In case some of our readers don’t follow football closely, Zambia has never qualified to the World Cup before. But this year, we have one man representing the country in Russia. His name is Janny Sikazwe.

Janny is not a football player, but the world football governing body (FIFA) could not resist his whistleblowing skills, and he has already made a huge impression at the FIFA 2018 tournament in Russia, having officiated in four games already.

Unknown to many people, including football fans, is that Janny is actually a civil servant working in the Patriotic Front government. He is a teacher by profession, but he was promoted to the position of Senior Education officer, moving him from Kapiri Mposhi to the Ministry of General Education Headquarters in Lusaka, in honour of his outstanding performance in whistleblowing.

This man has amused President Edgar Lungu so much that the Head of State could not hesitate to shower praises on the sportsman of the moment.

“We are proud of Janny Sikazwe as he continues to fly our Zambian flag high to the world. We saw him yesterday and he is doing a good job. Don’t pull him down; people should emulate his good work. We wish him success,” President Edgar Lungu told journalists at Kenneth Kaunda International Airport on Sunday before his departure for Turkey.

So, how has Janny made it to the top of World Football refereeing? Well, he has built a reputation of being a lenient whistleblower who prefers to allow the flow of the game to continue without interrupting it with so many offensive charges or flashing out of yellow or red cards.

At one point actually, Janny was embroiled in controversy when he took charge of the 2016 Club World Cup final match played between Real Madrid and Kashima Antlers. When Madrid’s Sergio Ramos brought down an opponent having already been booked, the Zambian whistleblower reached for a second yellow card in readiness for a red, but he then put his hand back in his pocket without sending off the Galacticos captain.

When asked, Janny said the decision was down to miscommunication as he misheard his assistant over his earpiece, thinking he had called for a card when he actually said “foul, no card”.

Janny knows the art of whistleblowing, that is why today, he remains the only whistleblower that our President is proud of. We understand President Lungu very well and we can see why there is a fight between government whistleblowers and the Executive. It boils down to lack of communication and consensus between the whistleblowers and the assistants who watch from outside the pitch.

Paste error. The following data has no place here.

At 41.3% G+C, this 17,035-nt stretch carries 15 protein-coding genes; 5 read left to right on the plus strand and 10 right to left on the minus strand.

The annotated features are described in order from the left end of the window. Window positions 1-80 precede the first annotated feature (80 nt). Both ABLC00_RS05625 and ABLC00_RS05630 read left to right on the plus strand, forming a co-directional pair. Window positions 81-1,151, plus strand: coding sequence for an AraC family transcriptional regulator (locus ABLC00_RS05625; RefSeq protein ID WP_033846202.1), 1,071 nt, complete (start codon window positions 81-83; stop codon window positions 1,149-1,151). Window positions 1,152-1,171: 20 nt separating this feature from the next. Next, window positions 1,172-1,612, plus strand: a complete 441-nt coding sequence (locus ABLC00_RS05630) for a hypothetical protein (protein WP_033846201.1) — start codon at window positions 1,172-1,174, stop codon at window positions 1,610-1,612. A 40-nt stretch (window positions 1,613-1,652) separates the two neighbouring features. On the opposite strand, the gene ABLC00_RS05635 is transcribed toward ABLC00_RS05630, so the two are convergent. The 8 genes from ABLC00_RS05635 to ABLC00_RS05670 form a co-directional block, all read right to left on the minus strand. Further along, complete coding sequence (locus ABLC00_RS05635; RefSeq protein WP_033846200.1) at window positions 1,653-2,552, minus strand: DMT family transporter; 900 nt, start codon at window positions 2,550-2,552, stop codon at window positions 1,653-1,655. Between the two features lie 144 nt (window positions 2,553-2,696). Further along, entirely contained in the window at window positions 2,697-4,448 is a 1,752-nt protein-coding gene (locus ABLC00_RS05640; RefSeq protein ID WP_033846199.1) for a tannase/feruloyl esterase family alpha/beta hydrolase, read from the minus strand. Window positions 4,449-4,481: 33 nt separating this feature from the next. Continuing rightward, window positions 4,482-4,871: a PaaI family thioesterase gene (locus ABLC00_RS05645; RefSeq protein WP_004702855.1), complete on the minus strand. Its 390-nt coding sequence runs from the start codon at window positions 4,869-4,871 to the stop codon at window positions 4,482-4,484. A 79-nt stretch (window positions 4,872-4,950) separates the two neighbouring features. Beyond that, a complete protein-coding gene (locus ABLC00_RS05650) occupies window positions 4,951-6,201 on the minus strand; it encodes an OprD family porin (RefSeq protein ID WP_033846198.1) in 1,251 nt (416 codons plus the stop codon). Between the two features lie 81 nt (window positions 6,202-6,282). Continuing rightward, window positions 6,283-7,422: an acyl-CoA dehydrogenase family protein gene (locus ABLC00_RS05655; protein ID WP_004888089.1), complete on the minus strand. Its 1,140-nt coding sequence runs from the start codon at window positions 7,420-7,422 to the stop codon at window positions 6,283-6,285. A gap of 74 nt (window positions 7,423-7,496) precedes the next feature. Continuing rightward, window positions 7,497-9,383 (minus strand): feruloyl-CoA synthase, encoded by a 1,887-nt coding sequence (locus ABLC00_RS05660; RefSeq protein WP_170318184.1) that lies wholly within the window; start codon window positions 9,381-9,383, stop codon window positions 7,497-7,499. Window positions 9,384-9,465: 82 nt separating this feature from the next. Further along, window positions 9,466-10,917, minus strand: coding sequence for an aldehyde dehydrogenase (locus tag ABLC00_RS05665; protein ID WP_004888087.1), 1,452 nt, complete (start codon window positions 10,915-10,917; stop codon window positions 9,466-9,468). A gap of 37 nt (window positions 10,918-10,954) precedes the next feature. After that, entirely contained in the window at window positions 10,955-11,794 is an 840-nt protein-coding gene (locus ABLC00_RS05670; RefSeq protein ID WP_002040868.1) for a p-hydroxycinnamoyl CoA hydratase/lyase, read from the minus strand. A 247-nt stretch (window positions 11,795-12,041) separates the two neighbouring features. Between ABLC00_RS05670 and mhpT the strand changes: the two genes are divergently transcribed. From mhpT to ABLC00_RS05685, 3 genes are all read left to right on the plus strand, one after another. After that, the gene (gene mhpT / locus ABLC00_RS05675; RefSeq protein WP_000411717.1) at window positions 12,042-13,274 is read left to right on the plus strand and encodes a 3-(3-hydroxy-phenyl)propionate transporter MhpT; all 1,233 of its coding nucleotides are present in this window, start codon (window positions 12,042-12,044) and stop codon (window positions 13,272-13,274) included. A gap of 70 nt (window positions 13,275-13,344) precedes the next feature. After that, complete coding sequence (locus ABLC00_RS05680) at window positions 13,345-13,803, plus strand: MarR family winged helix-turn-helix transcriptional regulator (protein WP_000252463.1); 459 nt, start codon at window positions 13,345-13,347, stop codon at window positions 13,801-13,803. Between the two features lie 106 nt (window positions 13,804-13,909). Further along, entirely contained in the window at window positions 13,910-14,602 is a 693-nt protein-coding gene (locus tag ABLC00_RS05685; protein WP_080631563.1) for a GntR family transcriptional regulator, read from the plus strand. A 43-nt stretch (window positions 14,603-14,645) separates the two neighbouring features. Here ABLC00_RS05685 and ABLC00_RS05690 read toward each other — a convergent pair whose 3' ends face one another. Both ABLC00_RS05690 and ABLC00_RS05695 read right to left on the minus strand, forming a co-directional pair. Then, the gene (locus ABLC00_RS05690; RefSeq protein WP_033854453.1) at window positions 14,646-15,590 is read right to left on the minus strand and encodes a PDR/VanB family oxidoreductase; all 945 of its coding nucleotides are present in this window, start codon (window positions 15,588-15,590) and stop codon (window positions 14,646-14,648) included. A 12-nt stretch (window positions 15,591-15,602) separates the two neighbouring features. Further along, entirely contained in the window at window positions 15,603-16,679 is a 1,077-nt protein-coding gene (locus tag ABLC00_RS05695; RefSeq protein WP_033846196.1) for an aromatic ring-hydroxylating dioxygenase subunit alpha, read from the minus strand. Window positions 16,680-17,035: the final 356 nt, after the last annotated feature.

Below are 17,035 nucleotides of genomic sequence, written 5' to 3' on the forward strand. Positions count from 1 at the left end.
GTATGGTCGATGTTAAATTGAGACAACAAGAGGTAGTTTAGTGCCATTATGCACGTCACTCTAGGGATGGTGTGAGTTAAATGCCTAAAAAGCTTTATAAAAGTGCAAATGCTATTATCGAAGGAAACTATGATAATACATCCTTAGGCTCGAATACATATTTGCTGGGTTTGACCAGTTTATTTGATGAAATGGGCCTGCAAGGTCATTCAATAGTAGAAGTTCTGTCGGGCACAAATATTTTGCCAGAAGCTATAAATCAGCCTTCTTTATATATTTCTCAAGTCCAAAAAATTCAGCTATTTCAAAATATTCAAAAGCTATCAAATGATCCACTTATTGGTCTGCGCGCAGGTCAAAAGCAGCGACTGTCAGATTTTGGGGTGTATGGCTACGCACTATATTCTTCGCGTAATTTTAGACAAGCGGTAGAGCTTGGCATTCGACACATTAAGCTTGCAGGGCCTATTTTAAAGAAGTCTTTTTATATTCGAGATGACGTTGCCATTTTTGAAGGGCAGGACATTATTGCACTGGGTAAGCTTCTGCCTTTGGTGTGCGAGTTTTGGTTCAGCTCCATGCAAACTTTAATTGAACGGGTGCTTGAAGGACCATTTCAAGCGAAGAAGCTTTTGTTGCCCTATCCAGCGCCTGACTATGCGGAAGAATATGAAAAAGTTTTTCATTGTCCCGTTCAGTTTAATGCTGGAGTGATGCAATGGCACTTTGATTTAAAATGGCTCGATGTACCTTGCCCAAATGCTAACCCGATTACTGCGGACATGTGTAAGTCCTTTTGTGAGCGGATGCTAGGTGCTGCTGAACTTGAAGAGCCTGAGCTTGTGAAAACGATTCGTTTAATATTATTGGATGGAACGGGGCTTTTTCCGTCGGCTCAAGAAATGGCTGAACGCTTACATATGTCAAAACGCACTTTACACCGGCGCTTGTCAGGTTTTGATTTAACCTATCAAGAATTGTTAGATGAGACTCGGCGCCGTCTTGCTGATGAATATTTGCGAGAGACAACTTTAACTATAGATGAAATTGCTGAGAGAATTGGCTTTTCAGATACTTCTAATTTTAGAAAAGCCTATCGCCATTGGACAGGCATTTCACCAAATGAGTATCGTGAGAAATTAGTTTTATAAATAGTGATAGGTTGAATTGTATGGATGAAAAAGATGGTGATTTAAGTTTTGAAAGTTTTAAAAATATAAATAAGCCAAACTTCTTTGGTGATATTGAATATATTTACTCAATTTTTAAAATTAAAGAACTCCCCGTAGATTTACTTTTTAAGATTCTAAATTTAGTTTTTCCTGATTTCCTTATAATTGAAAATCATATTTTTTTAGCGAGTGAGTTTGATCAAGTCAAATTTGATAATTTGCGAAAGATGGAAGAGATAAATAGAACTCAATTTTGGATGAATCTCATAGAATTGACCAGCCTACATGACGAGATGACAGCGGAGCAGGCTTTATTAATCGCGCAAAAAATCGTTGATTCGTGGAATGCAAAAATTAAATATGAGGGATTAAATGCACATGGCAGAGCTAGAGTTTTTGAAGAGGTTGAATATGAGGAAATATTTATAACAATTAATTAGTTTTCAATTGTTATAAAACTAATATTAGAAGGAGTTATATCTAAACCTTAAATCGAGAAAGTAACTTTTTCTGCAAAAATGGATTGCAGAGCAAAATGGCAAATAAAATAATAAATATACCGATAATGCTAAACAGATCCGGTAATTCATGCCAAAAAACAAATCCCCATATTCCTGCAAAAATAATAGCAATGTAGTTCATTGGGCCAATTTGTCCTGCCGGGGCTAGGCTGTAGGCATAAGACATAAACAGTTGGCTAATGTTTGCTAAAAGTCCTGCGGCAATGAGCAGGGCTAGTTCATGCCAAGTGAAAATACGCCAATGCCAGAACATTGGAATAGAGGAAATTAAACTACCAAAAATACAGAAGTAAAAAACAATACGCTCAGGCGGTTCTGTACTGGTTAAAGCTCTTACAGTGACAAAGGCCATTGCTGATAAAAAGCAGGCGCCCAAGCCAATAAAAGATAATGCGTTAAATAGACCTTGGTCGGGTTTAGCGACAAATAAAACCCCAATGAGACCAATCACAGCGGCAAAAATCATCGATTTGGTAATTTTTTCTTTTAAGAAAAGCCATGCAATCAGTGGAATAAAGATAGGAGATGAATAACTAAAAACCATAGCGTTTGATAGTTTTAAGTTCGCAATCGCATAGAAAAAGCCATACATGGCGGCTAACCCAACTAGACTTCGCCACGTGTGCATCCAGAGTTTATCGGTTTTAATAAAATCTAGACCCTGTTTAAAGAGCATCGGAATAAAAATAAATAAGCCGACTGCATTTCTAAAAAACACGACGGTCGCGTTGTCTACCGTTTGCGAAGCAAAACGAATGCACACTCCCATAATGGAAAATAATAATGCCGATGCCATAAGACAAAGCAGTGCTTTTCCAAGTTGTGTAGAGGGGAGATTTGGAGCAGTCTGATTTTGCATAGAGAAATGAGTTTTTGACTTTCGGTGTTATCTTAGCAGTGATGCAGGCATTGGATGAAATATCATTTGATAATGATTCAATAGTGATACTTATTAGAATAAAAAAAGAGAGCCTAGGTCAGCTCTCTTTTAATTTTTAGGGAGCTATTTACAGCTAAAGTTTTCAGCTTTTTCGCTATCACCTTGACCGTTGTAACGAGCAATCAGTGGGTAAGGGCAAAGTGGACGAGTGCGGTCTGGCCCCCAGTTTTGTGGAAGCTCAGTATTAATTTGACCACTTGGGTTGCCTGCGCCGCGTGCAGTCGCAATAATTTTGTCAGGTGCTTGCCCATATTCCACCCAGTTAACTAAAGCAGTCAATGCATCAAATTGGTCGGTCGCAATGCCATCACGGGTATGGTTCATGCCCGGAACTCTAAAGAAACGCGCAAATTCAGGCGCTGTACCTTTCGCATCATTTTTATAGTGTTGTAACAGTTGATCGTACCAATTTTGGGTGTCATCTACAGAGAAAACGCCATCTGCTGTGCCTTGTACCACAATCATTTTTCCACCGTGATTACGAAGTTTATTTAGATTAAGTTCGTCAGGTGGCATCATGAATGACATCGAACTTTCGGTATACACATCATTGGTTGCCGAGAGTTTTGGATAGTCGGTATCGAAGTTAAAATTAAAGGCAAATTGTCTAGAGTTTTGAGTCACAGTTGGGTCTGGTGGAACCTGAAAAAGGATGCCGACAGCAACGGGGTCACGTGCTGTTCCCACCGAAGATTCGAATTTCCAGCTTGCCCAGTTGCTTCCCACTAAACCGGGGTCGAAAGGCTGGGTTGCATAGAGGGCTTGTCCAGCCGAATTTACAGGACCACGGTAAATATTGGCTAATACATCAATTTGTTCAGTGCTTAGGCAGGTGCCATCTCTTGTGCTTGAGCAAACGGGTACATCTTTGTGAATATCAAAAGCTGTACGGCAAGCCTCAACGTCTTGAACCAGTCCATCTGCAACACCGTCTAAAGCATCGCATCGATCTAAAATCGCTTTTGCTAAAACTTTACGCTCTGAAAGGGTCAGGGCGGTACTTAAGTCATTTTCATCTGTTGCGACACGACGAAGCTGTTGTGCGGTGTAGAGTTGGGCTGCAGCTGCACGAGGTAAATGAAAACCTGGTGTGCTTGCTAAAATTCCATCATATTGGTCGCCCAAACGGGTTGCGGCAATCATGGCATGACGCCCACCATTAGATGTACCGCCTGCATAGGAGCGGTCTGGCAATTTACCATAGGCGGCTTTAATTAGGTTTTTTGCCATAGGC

There are several whistleblowers in this Patriotic Front government who have attempted to fly the Zambian flag high. But instead of being promoted, they have been fired. They have not mastered the art like Janny. Whistleblowing activism has proved to be a risky undertaking in this regime because referees like Auditor General Ron Mwambwa thought their eyes were good enough to enable them blow the whistle.

So what does our Head of State want the remaining government whistleblowers to learn from this Zambia hero in Russia? What does President Lungu want Mary Tshuma and the Financial Intelligence Center to emulate from this World Cup? The Video Assistant Referee (VAR) system.

You hear that madam Tshuma? Our President is urging you to stop blowing the whistle as you see it fit. If you want to get promoted, consult the Video Assistant Referees called Anti Corruption Commission, Drug Enforcement Commission and the Police before you can blow any whistle. In an event that you blow the whistle and VAR disagrees with you, fold your tail and allow the looting to flow without interrupting it with red cards. That is all our President is asking for.

Just like Janny is allowed to make his own decision on awarding a corner kick, throw-in or handball outside the box, you can also decide to give an opinion on financial transaction involving other unknown people, but you cannot blow the whistle on corruption inside the inner circle.

If you think State House is involved in a deal with a sovereign guarantee issued to STAG Africa; or if you find out that Fire Tender money was shared among top government officials, you cannot just blow the whistle, consult the Video Assistant Referees a.k.a DEC.

You should thank Mr Janny Sikazwe for opening your eyes, madam Tshuma. But don’t forget that every game is 90 minutes; after that, other teams will have to enter the field of play and your reputation in the previous game will determine your fate for the next match. Choice is yours!